Pink is the hue of femininity. It’s the color of breast cancer campaigns, of “female” gender reveal parties, and a genuine ‘no no’ for boys. It also holds the unfair tag of vapid girlhood. But why is this the case? Let’s delve a little into the politics of pink:

Pink was actually a color for boys

Assigning color to gender is a twentieth century trait that began in Western Europe and America. At the start, pink was actually a color for boys because it was a watered down version of red; a strong, bold color signifying ferocity. What was the color for girls, you ask? Blue; navy blue in fact, since this was the color of – surprise surprise – the Virgin Mary. Blue was also considered more dainty and delicate (I shudder as I think back to my Convent School’s depressingly navy uniform).

It was not until World War 1 that the color assignment switched. Men off to war were given blue uniforms, and almost immediately it became the color of masculinity. It was only fitting that pink was then handed down like an old sweater, and pushed to become the girl’s hue. “Think Pink” was the slogan used to motivate women to embrace their femininity, and to know their place was outside of the man’s new, blue world. A 50’s film starring the adored, feminine icon Audrey Hepburn showed her to wear only pink outfits, inspiring this generation of women even more. Ladies, our great grandmas were brainwashed to think pink was always for us. I suppose it’s not the worst thing they were told to believe about women, but it did provide a clear-cut color palette for throwing upon sexism for years to come. 

I grew up hating pink 

While I now think pink is possibly the greatest color yet, I actually grew up disliking it.  I think subconsciously my brain realized pink wasn’t all that cool because girls weren’t all that cool. And I wanted desperately to be one of the effortless, unrestrained boys; the ones who ran amok on the playground without fear of dirtying their cute, pink frocks. While I’m embarrassed to have ever thought like that, I’m also grateful because it’s helped me understand why men may fear pink so intrinsically. They have been made to think that women – and anything associated with us – are beneath them. Pink, the bold color it really is, has come to symbolize fragility and gentleness, in their eyes at least. And that is not what men want to be. Heck, who can blame them – that’s not what I want[ed] to be either!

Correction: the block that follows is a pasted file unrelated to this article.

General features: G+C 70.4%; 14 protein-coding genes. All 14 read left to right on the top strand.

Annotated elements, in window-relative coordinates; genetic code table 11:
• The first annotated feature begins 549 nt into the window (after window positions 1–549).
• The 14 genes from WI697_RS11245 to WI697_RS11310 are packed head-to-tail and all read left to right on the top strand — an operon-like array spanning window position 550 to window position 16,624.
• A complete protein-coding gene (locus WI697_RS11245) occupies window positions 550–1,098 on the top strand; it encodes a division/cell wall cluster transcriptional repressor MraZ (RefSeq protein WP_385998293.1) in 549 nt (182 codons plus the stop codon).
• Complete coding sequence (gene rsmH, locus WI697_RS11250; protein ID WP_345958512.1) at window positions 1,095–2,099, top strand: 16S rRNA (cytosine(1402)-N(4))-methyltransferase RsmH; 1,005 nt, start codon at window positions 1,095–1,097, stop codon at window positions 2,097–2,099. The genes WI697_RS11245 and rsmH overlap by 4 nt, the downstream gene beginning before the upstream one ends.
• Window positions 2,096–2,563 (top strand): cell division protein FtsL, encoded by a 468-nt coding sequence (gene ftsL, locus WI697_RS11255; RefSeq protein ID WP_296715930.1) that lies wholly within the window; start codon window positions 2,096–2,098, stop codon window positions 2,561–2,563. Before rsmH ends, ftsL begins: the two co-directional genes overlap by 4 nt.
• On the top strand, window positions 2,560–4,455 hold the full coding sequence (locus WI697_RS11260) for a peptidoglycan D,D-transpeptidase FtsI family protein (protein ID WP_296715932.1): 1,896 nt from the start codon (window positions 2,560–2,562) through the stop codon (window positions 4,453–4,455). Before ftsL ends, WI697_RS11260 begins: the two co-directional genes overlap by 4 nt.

I asked a couple of my male friends why they don’t like pink. One guy said he’d “wear the occasional pink golf tee, but never choose to decorate with it in [his] house”. Why not, I said? Good point, he replied. My own boyfriend expressed his disdain for our pink couch cover and the pink plush whale I keep on our bed (even though he oftentimes and happily uses it as a headrest). This is the same boy who admitted his favorite color as a kid was this electric, hot pink on his mother’s nail file. What changed in him, then? Well, boys are scolded, molded and teased for liking anything girly, of which pink is the pinnacle. Whilst young girls like me who favor blue and wear shorts and tees, are cool. At least, until we grow up…

Why do we assume those who love pink aren’t smart?

One of my best friends is a pink advocate; her room is all-pink from the duvet to the curtains, so when the sun shines through, you get this luminescent, all consuming pink aura. I remember thinking to myself, it’s so funny that Adriana loves pink so much and yet she’s so smart. But now I think, why do we assume only dumb, vapid girls like Regina George and Gretchen Weiners like pink? Why was Elle Woods such a never-been-seen-before lawyer clad in rosy hats and coats? I’ll tell you why: it’s our own internalized misogyny telling us that femininity ≠ smart. And I thank Adriana’s sheer intelligence and unashamed embracing of pink for helping me see that. 

I guess what I’m trying to point out is the ridiculousness of gendered colors. And perhaps the toxicity of them – how they help in setting clear, unwavering gender binaries. How they police boys into frigid masculinity and into othering women. How they play a part in gender revealing parties that set fire to whole forests. So PSA: you’re allowed to like pink, you’re allowed to hate pink. And it shouldn’t have to mean anything that it sadly still does today. 

 

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  • Candice Buckle

    Candice Buckle is an international journalist looking to use her words for global change. A proud South African who is currently based in Tokyo, she travels to expand her knowledge of other cultures and make connections all over the world. In her free time she enjoys exploring and taking photos, going to the movies, and sharing good food with good friends.

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